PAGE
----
From the Buyid period such rationalist Twelver scholars as ʿAlam-al-Hodā Šarīf Morṭażā (d. 436/1044) had permitted the faqīh, the Imam’s deputy, to interact with the established political institution, in order to serve or protect the interests of the Twelver community. The Oṣūlī ʿAlī Karakī was well known for his close association with the Safavid court. Commentators who accept the designation “school of Isfahan” have also accepted the implicit corollary that the brand of “gnostic Shiʿism” practiced by its members predisposed them to “radical political indifferentism” (e.g., Amir Arjomand, p. 23). In fact, it appears that Mīr Dāmād’s acceptance of the deputyship of the faqīh both in jurisprudence and in community practices paralleled that of such moderate Oṣūlīs as Shaikh Bahāʾī and such moderate Aḵbārīs as Fayż Kāšānī (d. 1091/1680; Newman, 1986). These scholars also continued the close personal relations with the court initiated by Karakī.
For lists of Mīr Dāmād’s works, with information on editions, see Aʿyān al-šīʿa XLIV, pp. 113-15; Brockelmann, GAL S. II, pp. 579-80; M. ʿA. Modarres Tabrīzī, Rayḥānat al-adab, 2nd ed., VI, Tabrīz, n.d. pp. 56-62; cf. specific entries under titles in al-Ḏarīʿa.
S. Amir Arjomand, The Shadow of God and the Hidden Imām, Chicago, 1984.
S. J. Āštīānī, ed., Montaḵabātī az āṯār-e ḥokamāʾ-e elāhī-e Īrān az ʿaṣr-e Mīr Dāmād o Mīr Fendereskī tā zamān-e ḥażer/Anthologie des philosophes iraniens depuis le XVIIe siècle jusqu’à nos jours I, Tehran and Paris, 1971-72, pp. 3-61.
Y. Baḥrānī, Loʾloʾat al-Baḥrayn, Beirut, 1406/1986, pp. 132-34.
A. S. Bazmee Ansari, “al-Dāmād,” in EI2II, pp. 103-04.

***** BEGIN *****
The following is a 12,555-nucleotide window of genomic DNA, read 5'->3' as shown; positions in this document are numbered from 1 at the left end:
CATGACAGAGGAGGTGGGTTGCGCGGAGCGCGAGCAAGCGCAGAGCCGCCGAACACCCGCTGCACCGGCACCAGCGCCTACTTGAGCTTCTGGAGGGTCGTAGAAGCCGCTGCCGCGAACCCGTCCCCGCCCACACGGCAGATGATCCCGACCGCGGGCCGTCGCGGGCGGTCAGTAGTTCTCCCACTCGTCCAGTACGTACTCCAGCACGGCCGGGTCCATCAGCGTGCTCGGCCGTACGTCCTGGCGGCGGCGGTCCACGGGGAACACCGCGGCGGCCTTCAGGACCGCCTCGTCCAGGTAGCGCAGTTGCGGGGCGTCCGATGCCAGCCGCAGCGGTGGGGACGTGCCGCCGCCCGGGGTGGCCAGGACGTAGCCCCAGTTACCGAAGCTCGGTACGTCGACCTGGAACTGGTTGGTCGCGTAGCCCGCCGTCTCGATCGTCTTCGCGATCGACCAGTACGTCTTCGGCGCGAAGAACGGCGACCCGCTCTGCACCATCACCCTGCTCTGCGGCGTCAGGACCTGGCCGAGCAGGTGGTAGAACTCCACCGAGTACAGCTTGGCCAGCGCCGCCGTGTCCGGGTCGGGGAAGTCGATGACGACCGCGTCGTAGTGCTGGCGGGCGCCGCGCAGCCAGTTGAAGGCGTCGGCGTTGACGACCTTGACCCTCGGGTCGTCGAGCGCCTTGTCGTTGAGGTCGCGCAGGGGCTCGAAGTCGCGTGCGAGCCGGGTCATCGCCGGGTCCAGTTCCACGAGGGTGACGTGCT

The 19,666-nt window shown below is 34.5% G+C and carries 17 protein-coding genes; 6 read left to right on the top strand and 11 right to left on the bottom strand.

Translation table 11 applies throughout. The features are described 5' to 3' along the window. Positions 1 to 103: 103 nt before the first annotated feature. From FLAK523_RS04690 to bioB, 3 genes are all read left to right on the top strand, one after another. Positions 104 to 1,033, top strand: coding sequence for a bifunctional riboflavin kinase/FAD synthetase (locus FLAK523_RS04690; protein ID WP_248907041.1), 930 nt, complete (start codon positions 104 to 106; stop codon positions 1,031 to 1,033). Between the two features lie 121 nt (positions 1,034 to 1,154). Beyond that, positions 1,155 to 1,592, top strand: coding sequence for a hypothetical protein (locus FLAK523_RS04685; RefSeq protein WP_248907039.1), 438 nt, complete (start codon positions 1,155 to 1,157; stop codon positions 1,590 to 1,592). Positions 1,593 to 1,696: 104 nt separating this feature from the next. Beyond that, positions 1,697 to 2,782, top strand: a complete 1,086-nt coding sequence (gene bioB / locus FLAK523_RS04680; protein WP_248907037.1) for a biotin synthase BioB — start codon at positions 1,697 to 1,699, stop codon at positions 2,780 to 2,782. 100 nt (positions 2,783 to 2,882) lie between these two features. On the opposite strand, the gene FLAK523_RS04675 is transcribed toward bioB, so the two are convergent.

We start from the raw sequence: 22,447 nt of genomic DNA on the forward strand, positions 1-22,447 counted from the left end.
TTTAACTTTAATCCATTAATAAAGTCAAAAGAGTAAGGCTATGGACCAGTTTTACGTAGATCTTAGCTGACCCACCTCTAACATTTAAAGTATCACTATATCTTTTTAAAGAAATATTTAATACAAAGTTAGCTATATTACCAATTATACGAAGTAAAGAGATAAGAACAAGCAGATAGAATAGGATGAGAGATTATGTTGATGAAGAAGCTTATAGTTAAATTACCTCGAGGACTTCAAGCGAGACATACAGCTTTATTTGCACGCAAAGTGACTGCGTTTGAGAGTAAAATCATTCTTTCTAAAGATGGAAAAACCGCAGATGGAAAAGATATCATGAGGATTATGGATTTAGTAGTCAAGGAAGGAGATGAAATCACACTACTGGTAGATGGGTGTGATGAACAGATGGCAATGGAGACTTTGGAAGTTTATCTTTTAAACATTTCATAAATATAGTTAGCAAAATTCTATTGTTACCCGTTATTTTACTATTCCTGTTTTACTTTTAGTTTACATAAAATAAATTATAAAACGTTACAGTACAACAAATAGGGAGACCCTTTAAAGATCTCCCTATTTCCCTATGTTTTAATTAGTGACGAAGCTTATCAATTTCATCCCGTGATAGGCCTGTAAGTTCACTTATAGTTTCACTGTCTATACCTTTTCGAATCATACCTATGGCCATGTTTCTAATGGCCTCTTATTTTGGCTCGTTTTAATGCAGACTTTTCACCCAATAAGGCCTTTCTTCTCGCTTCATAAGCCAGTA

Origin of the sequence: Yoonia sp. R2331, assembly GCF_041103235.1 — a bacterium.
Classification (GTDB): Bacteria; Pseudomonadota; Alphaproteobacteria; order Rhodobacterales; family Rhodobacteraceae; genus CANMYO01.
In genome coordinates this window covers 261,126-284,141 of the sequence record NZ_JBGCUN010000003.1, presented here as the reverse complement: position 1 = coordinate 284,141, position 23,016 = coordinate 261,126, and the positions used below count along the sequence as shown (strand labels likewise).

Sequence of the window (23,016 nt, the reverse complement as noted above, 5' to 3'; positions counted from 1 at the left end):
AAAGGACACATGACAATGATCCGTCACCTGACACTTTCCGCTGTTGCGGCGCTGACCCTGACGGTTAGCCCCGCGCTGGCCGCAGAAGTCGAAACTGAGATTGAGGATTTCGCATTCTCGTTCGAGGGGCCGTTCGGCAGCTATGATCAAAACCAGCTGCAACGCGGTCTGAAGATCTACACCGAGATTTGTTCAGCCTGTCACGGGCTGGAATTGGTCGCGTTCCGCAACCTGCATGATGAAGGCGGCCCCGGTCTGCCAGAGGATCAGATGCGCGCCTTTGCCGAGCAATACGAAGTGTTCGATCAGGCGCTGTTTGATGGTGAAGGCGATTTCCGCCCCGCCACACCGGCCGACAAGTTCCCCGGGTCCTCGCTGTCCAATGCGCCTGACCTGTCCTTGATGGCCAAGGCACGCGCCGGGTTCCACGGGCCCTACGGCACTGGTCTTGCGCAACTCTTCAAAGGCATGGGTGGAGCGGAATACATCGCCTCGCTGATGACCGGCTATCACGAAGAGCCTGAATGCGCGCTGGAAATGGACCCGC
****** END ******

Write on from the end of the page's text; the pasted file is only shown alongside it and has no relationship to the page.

Browne, Lit. Hist. Persia IV, pp. 256-57, 406-07. H. Corbin, En Islam iranien IV, Paris, 1972, pp. 9-53.
M.-T. Dānešpažūh, ed., Fehrest-e ketāb-ḵāna-ye ehdāʾī-e Āqā-ye Sayyed Moḥammad Meškāt be ketāb-ḵāna-ye Dānešgāh-e Tehrān III, Tehran, 1332-35 Š./1952-56, pp. 152-54, 209-10, 223, 294-95.
Ebn Maʿṣūm, Solāfat al-ʿaṣr, Cairo, 1906, pp. 487-90.
Mīrzā ʿAbd-Allāh Eṣbahānī Afendī, Rīāż al-ʿolamāʾ V, Qom, 1401/1981, pp. 40-44.
A. Hādī Ḥosaynābādī, Šarḥ-e ḥāl-e Mīr Dāmād wa Mīr Fendereskī be-enżemām-e dīvān-e Mīr Dāmād wa qaṣīda-ye Mīr Fendereskī, Isfahan, 1363 Š./1984.
Moḥammad b. Ḥasan Ḥorr ʿĀmelī, Amal al-āmel II, Baghdad, 1385/1965, pp. 249-50.
Moḥammad-Bāqer Ḵᵛānsārī, Rawżāt al-jannāt, ed. A. Esmāʿīlīān, Qom, 1390-92/1970-72, II, pp. 62-68, VI, p. 219.
E.-Ḥ. Kantūrī, Kašf al-ḥojob wa’l-astār ʿan asmāʾ al-kotob wa’l-asfār, Calcutta, 1914, pp. 55, 136-37, 158, 209, 293, 306-07, 315, 370, 389, 410.
J. Mīr-dāmādī, ed., Eṯnā-ʿašar resāla le’l-moʿallem al-ṯāleṯ emām al-maʿāref al-eslāmīya al-Amīr Moḥammad-Bāqer al-Ḥosaynī al-Maṛʿašī al-muštahar be’l-Dāmād, Tehran, 1381/1961.
M.-ʿA. Modarres Tabrīzī, Rayḥānat al-adab, 2nd ed., VI, Tabrīz, n.d. Moḥammad-Maʿṣūm Eṣfahānī, Ḵolāṣat al-sīar, Tehran, 1368 Š./1989.
M. Moḥaqqeq, “Taʾṯīr-e Ebn Sīnā bar Mīr Dāmād,” in Komīsīūn-e mellī-e Yūneskū dar Īrān, ed., Hazāra-ye Ebn Sīnā, Tehran, 1360 Š./1981, pp. 273-86.
S. ʿA. Mūsawī Behbahānī, “Mīr Dāmād. Falsafa wa šarḥ-e ḥāl wa naqd-e āṯār-e ū,” Maqālāt wa barrasīhā 1/3-4, 1349 Š./1970, pp. 19-58.
Idem, “Naẓar-e Mollā Ṣadrā wa Mīr Dāmād dar masʾala-ye ḥodūṯ wa qedam-e ʿālam,” MDAT 23/1-2, 1355 Š./1976, pp. 231-45.
S. H. Nasr, “The School of Iṣpahān,” in M. M. Sharif, ed., A History of Muslim Philosophy II, Wiesbaden, 1966, pp. 914-22.
Idem, “Spiritual Movements, Philosophy and Theology in the Safavid Period,” in Camb. Hist. Iran VI, pp. 656-97.
A. J. Newman, “Towards a Reconsideration of the "Esfahan School of Philosophy." Shaikh Bahāʾī and the Role of the Safawid ʿUlamāʾ,” Stud. Ir. 15/2, 1986, pp. 165-99.
Idem, “The Nature of the Akhbārī/Uṣūlī Dispute in Late Ṣafawid Iran,” BSOAS 55, 1992, pp. 22-51, 250-61.
A. Nūrānī, “Taʿlīqāt-e manṭeqīya-ye Mīr Dāmād,” in M. Moḥaqqeq and T. Īzūtsū, eds., Manṭeq wa mabāḥeṯ-e alfāż. Majmūʿa-ye motūn wa maqālāat-e taḥqīqī, Tehran, 1353 Š./1974, pp. lvii-lxix, 287-307.
F. Rahman, The Philosophy of Mullā Ṣadrā, Albany, N.Y., 1975.
Idem, “Mīr Dāmād’s Concept of Ḥudūth Dahrī,” JNES 39/2, 1980, pp. 139-51.
Ṣafā, Adabīyāt V, pp. 306-09.
ʿA. Šafāhī, “Gozāreš-ī az Mīr Dāmād,” Taḥqīq dar mabdaʾ-e āfarīneš, 1342-43 Š./1963-64, 4, pp. 23-32; 5, pp. 7-28; 6, pp. 2-32; 7, pp. 22-32; 9, pp. 20-32; 10, pp. 29-32.
R. Savory, Iran under the Safavids, Cambridge, 1980, pp. 93-95, 216-20, 234-39.
Moḥammad b. Solaymān Tonokābonī, Qeṣaṣ al-ʿolamāʾ, Tehran, 1304/1886, pp. 145, 238-40.
(Andrew J. Newman)
Originally Published: December 15, 1993
Last Updated: November 14, 2011